Clutch who?

The Nets are tied for the most clutch games (those in which the margin has been five points or fewer during the final five minutes of a game) in the NBA this season with 17, but their record is just 5-12 in those games. The Sixers, on the other hand, have played in just one less clutch game this season, but their record is 13-3 (and two of those wins are game-winning three-pointers by Jimmy Butler). With Butler out tonight, and the game on the line, who steps up?

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You’ve never seen a practice court like the Sixers'

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NBCSP

You’ve never seen a practice court like the Sixers'

No matter the sport, no matter the decade, there is one question that always remains the same.

How do you gain that edge?

And under normal circumstances, once you’ve felt like you were on to something, you’d prefer not to share it with the world. Because then, what would the advantage be, if your opponents could use it, too?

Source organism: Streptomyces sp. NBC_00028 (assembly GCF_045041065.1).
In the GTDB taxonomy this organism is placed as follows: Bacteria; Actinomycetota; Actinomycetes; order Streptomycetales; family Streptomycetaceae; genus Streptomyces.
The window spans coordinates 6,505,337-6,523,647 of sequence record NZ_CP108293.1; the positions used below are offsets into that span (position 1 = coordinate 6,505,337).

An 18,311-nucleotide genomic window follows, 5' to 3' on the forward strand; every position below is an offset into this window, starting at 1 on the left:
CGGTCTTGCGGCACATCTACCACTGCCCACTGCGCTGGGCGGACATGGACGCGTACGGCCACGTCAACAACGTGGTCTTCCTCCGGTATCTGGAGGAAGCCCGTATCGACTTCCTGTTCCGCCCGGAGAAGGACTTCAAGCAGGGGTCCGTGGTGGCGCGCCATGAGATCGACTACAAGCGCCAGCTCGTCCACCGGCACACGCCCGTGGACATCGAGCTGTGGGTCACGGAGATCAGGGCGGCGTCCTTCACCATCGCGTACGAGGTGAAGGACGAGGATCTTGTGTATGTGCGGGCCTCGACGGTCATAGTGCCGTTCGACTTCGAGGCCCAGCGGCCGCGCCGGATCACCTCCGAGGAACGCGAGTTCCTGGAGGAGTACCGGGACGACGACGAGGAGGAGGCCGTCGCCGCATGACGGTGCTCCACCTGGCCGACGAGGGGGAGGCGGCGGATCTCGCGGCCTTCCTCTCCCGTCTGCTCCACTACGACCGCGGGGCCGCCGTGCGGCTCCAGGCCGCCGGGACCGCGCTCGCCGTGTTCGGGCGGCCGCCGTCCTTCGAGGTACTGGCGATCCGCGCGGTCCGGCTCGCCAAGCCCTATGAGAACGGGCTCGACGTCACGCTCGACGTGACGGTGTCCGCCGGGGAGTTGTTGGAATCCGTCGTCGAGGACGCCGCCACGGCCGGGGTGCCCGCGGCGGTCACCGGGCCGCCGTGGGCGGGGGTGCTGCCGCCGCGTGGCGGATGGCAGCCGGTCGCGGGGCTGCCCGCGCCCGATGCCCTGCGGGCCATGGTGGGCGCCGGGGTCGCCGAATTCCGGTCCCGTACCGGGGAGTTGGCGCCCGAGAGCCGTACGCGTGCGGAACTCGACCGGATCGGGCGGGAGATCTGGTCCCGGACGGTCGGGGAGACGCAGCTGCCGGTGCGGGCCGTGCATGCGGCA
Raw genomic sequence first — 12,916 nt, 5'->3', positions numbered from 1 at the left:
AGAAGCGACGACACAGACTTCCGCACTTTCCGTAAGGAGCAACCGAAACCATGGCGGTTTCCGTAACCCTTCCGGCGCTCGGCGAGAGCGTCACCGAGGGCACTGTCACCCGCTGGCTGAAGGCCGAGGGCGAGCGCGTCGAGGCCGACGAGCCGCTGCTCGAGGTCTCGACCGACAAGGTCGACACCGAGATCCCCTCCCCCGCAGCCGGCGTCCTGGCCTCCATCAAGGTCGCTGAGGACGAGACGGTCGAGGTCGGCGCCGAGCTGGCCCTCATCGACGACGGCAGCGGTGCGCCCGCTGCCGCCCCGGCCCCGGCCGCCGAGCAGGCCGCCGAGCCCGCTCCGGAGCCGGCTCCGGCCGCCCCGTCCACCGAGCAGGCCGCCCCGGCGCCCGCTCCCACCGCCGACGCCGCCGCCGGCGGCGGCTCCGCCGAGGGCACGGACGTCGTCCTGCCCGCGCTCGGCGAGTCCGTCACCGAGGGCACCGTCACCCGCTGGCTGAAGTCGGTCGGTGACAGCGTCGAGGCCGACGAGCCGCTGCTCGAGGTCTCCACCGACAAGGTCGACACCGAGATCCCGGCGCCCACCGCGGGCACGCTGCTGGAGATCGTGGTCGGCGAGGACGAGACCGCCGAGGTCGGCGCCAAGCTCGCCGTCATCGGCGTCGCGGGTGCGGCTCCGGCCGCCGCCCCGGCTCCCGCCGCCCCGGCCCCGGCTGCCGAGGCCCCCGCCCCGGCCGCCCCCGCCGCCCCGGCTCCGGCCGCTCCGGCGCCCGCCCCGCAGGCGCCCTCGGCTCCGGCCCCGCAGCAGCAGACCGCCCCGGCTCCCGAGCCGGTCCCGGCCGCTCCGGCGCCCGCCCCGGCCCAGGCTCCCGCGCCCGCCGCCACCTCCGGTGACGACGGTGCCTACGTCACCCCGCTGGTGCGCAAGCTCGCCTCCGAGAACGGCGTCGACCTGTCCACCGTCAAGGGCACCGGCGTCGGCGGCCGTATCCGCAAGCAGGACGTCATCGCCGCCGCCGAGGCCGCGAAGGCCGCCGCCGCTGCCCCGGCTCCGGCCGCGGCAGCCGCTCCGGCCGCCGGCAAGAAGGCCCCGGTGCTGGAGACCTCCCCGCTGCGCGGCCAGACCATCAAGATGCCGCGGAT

Such is the case when you’ve creatively painted advanced statistics onto your practice court, an area that also happens to be visible to us media folk.

You might’ve already heard about the four-point line added last season, a light grey semi-circle, measured exactly five feet behind the traditional three-point line. And no, it’s not to encourage four-point shots in practice. In it’s most simplistic form, it is there as a reminder (or requirement, rather) to spread the floor, to create additional room in the half-court, in a league where the three-point shot is king.